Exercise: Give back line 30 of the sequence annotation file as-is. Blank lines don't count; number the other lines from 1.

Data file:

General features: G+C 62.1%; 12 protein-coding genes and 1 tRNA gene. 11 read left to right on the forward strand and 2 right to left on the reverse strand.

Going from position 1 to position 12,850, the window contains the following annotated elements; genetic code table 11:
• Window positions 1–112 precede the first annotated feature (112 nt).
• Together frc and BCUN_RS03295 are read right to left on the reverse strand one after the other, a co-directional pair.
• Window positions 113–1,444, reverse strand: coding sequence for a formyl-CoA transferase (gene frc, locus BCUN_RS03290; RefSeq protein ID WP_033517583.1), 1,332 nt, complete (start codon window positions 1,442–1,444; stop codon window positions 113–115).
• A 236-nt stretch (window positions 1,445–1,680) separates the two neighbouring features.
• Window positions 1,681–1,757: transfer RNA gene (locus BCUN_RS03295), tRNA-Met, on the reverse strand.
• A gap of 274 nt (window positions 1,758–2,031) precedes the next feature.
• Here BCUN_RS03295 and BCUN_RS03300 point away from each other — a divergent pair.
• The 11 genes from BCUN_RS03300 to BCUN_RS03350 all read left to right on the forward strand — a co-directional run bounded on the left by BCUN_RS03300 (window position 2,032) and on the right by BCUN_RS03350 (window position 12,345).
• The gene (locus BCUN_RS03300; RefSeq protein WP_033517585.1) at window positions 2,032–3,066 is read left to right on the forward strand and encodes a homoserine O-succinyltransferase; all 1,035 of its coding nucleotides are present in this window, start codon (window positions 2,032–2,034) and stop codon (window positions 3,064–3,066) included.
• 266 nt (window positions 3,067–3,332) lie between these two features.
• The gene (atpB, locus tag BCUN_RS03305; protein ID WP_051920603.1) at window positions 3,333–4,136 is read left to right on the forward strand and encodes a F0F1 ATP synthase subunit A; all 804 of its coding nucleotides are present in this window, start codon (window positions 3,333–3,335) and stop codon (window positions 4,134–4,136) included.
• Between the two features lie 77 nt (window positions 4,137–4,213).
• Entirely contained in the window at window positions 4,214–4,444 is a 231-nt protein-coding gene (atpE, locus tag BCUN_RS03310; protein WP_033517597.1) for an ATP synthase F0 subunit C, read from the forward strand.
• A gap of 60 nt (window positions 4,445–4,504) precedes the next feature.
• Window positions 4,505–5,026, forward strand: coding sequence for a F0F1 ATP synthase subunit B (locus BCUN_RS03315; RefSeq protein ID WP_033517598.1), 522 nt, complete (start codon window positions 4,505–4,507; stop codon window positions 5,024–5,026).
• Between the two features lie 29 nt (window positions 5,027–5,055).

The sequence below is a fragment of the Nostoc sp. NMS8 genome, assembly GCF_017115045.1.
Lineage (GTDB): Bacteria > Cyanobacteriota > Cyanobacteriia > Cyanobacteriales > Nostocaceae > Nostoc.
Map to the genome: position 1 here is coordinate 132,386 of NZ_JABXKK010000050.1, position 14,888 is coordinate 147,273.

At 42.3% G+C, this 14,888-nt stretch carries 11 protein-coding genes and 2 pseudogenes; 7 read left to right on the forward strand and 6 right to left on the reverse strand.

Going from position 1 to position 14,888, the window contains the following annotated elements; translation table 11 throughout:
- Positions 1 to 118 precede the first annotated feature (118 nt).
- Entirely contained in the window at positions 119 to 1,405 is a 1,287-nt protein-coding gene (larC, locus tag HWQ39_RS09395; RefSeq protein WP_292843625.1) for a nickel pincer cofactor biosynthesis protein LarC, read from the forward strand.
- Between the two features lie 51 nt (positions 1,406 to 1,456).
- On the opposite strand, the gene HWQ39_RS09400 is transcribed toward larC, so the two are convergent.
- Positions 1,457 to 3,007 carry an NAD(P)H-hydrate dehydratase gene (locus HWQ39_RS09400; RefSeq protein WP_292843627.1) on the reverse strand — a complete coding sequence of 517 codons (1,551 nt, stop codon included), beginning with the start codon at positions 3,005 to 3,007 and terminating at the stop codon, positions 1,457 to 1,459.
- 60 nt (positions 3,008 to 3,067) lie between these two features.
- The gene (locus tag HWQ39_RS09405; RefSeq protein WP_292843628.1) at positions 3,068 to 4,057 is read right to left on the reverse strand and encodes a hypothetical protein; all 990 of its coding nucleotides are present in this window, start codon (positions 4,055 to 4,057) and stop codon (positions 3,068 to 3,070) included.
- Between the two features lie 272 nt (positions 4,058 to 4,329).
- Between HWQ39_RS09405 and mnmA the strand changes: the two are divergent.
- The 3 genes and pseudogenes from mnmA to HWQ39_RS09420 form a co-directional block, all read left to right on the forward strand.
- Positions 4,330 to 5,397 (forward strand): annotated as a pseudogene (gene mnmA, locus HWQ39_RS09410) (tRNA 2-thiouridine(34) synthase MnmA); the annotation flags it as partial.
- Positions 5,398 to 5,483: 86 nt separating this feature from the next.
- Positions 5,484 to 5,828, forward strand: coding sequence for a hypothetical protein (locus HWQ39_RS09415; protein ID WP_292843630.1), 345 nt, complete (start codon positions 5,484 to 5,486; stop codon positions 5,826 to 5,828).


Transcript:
- The gene (locus tag HWQ39_RS09405; RefSeq protein WP_292843628.1) at positions 3,068 to 4,057 is read right to left on the reverse strand and encodes a hypothetical protein; all 990 of its coding nucleotides are present in this window, start codon (positions 4,055 to 4,057) and stop codon (positions 3,068 to 3,070) included.